Buffering and signal conditioning for the target disk drive is provided by drive buffers 595, which form the drive interface with the target disk drive. Buffering and signal conditioning for compact flash is provided by drive buffers 596, which form the interface with the compact flash. Through the bus drivers 550, the microprocessor 510 can directly read and write to the drive interface associated with the target disk drive and compact flash.
Instead of directly communicating with drive buffers 595 and 596, bus drivers 550 may indirectly communicate with drive buffers 595 and 596 through dual ported RAM sector buffers 580 and 590. Sector buffer 580 provides an additional layer of buffering between the microprocessor 410 and the disk drive and/or compact flash. This allows the target drive to write one sector's worth of data to RAM at high speed, while the microprocessor 410 reads a previous sector's worth of data. By allowing the operations to overlap in this fashion, the microprocessor 410 is not restricted to running at the speed of the target drive or compact flash, and is free to handle other functions until it needs the data in the sector buffers 580 or 590.
- Operation of the Cleaning Device
Referring back to FIG. 4, microprocessor 410 may include a UART that may be used for serial communications. Microprocessor 410 connects to an RS-232 transceiver 425, which buffers the signals and generates the necessary voltages required for RS-232 communications. DB9 connector 425 connects to a corresponding DB9 connector on a host device such as a personal computer. Although communication circuitry 350 is shown as implementing a serial connection, in other implementations, other types of connections, such as parallel or USB connections, may be used.
Cleaning device 300 operates on a target drive inserted into interface connector 340 to permanently erase the contents of the drive. In general, cleaning device 300 removes data from a hard drive by writing to all data tracks on a drive multiple times with multiple data patterns. Data tracks are not written to sequentially. Instead, they are written in a pattern that forces the head to move from track to track in such a way as to introduce jitter in the absolute head position. Ideally, the head would be positioned a bit to one side of the track in one pass, and a bit to the other in the next pass. To accomplish this, cleaning device 300 controls the drive head to move a minimum of two tracks between writes. For some passes it is moved from an inner track to an outer one, while in other passes it is moved from an outer track to an inner one.
This process of writing with major jumps in head position may be repeated numerous times with different data patterns. By the end of the cleaning process, the motion of the recording heads and the changing data patterns renders the original data unrecoverable. One skilled in the art would appreciate that the longer this process is carried on, the more securely data is removed.
FIG. 6 is a flow chart illustrating the operation of cleaning device 300 consistent with an aspect of the present invention in additional detail. Cleaning device 300 begins, through microprocessor 410 and PLD 490, by moving the read/write head of the target disk drive to a first track of the disk drive (e.g., track one) (Act 601). An alternating pattern of bits (i.e., 010101 etc.) is then written to this track (Act 602). Once complete, the disk drive head is moved to the first track plus two (i.e., track three), (Act 603), and an alternating pattern of bits is written to this track (Act 604). Cleaning device 300 then instructs the head to move to the first track plus one (e.g., track two) (Act 605). An alternating bit pattern is written to this track (Act 606). Cleaning device 300 then instructs the head to move to the first track plus three (i.e., track four), (Act 607), and an alternating bit pattern is written to this track (Act 608). This process is repeated until all of the tracks have been written (Acts 609 and 610). For example, tracks five through eight may be the next set of tracks that are processed.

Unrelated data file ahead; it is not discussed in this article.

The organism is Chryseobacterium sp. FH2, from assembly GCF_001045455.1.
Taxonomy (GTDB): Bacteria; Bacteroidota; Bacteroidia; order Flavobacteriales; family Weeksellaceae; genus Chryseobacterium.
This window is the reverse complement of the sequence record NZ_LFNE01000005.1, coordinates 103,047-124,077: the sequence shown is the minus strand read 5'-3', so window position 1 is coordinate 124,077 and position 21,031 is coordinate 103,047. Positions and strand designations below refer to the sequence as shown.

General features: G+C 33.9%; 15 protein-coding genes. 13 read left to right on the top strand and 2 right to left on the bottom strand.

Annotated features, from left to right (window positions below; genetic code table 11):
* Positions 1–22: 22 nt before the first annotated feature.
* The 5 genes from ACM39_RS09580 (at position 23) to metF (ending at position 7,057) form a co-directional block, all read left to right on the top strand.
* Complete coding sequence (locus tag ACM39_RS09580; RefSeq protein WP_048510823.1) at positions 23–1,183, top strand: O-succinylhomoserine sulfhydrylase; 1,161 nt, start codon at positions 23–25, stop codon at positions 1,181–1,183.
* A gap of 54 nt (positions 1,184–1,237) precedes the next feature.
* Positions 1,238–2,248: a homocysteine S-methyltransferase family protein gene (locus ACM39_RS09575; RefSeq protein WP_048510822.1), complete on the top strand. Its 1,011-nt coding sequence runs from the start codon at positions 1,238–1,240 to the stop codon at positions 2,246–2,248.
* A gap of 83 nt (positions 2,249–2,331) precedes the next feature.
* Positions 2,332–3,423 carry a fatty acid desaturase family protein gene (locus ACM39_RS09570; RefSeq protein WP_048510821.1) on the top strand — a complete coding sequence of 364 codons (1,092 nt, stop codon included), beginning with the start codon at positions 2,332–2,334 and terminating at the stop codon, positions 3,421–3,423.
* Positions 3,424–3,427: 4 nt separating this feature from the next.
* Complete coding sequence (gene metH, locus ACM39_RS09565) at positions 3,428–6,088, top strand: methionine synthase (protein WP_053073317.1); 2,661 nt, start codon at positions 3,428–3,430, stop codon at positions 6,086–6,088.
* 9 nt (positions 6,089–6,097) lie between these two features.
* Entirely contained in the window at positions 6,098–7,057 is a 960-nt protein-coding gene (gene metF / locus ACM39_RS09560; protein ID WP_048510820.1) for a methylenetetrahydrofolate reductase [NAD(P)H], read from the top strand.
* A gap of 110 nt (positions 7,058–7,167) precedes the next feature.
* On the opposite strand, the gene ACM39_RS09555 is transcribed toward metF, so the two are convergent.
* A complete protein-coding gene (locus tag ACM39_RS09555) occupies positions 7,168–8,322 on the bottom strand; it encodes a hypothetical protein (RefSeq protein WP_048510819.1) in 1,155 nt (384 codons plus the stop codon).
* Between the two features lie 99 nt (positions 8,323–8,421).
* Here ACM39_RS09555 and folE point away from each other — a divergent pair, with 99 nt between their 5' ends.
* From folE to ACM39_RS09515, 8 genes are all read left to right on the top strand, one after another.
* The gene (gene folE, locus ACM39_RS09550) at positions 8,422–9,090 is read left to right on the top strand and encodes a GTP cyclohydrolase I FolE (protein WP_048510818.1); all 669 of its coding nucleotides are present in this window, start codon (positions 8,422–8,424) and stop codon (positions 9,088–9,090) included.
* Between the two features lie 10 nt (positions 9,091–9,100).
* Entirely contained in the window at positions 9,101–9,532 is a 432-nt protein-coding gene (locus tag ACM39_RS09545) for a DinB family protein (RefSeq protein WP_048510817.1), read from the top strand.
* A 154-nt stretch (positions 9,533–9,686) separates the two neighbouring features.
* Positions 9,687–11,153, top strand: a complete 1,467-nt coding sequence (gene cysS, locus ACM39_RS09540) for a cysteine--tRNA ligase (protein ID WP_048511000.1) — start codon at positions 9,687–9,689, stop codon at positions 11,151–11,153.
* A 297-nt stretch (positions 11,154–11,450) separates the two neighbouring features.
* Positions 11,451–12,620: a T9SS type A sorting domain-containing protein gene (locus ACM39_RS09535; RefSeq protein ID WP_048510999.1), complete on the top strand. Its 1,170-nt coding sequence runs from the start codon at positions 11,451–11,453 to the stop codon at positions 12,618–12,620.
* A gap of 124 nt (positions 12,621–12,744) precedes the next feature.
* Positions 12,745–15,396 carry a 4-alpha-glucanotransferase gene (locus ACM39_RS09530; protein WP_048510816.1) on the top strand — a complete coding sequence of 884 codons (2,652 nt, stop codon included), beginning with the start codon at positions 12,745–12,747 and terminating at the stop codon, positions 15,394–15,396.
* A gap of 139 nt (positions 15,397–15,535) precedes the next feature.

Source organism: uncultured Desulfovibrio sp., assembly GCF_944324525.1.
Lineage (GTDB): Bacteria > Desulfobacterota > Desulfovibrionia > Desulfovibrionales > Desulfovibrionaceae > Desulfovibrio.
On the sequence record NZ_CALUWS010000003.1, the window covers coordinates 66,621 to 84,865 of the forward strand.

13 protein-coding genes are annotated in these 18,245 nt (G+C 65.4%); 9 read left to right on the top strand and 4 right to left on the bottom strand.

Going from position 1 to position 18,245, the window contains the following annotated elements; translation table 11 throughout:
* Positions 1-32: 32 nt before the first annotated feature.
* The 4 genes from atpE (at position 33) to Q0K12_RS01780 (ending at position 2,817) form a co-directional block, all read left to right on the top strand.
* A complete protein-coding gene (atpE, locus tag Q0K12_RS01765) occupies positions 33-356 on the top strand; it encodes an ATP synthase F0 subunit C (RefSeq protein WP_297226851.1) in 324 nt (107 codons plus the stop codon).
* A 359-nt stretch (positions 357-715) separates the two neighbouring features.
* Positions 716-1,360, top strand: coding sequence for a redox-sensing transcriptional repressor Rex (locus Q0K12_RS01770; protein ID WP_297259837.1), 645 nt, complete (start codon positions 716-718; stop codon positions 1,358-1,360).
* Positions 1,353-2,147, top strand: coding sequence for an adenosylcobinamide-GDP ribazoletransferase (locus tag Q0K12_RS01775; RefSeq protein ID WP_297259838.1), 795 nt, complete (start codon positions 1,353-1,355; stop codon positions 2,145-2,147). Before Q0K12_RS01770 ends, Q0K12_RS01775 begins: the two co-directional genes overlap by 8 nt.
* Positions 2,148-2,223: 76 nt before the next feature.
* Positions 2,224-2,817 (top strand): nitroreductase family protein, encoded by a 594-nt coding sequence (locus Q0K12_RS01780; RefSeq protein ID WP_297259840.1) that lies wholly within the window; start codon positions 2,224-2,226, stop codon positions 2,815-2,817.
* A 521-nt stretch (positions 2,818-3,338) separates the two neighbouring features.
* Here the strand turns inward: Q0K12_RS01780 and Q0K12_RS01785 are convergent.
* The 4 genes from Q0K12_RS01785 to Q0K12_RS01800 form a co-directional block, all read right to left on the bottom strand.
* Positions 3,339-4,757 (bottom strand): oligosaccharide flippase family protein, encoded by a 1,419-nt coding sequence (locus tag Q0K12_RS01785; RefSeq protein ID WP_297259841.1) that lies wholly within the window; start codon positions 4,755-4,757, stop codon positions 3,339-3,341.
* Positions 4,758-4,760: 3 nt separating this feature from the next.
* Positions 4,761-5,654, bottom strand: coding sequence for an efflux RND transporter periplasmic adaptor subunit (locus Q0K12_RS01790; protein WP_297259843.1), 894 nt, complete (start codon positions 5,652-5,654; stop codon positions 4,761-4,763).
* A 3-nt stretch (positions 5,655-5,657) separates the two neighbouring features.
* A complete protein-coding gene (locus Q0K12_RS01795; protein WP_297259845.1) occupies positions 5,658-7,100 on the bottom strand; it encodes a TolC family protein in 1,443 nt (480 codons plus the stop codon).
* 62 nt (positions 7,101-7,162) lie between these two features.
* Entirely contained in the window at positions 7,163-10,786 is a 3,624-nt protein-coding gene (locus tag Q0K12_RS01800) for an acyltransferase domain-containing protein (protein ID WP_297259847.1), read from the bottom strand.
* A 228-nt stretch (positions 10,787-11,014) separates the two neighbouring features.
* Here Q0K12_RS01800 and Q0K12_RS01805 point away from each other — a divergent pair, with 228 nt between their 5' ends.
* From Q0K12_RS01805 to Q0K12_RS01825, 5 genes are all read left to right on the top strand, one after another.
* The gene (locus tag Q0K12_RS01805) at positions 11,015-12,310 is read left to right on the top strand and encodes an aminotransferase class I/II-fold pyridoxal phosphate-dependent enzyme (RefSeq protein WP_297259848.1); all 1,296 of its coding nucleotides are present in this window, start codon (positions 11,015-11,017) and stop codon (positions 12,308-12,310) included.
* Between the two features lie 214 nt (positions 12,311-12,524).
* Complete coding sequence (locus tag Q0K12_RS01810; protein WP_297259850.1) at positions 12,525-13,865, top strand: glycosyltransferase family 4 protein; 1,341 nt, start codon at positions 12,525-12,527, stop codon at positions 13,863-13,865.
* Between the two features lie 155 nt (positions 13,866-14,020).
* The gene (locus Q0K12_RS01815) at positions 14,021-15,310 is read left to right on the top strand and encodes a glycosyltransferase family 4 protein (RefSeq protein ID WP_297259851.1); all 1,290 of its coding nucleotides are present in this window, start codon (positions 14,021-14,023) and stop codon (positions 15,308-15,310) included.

In one embodiment, the process shown in FIG. 6 is repeated multiple times. For a secure erase, each track may be written a minimum of seven times.
By alternating the overwriting of tracks as described in FIG. 6, cleaning device 300 introduces jitter into the read/write head of the disk drive. This jitter increases the likelihood that data at the fringe of the track will be overwritten, thus providing for secure data erasing.
The alternating system of erase shown in FIG. 6 is one of many potential cleaning pattern that specifically applies to moving magnetic media. In alternate implementations, cleaning device 300 may perform more simple cleans for fast “good enough” cleaning, or more complex patterns may be used that are specific to other types of media.
- External Structure and Operation of the Cleaning Device
In an alternate cleaning scheme, some target disk drives have an internal command that will erase the drive. Cleaning device 300 may use these internal erase commands when cleaning the drive.
As previously mentioned, cleaning device 300 may be constructed in a relatively small case, such as a case as small or smaller than 8.5″×10″×1.5″. FIG. 7 is a diagram illustrating an external view of one implementation of cleaning device 300 consistent with an aspect of the invention.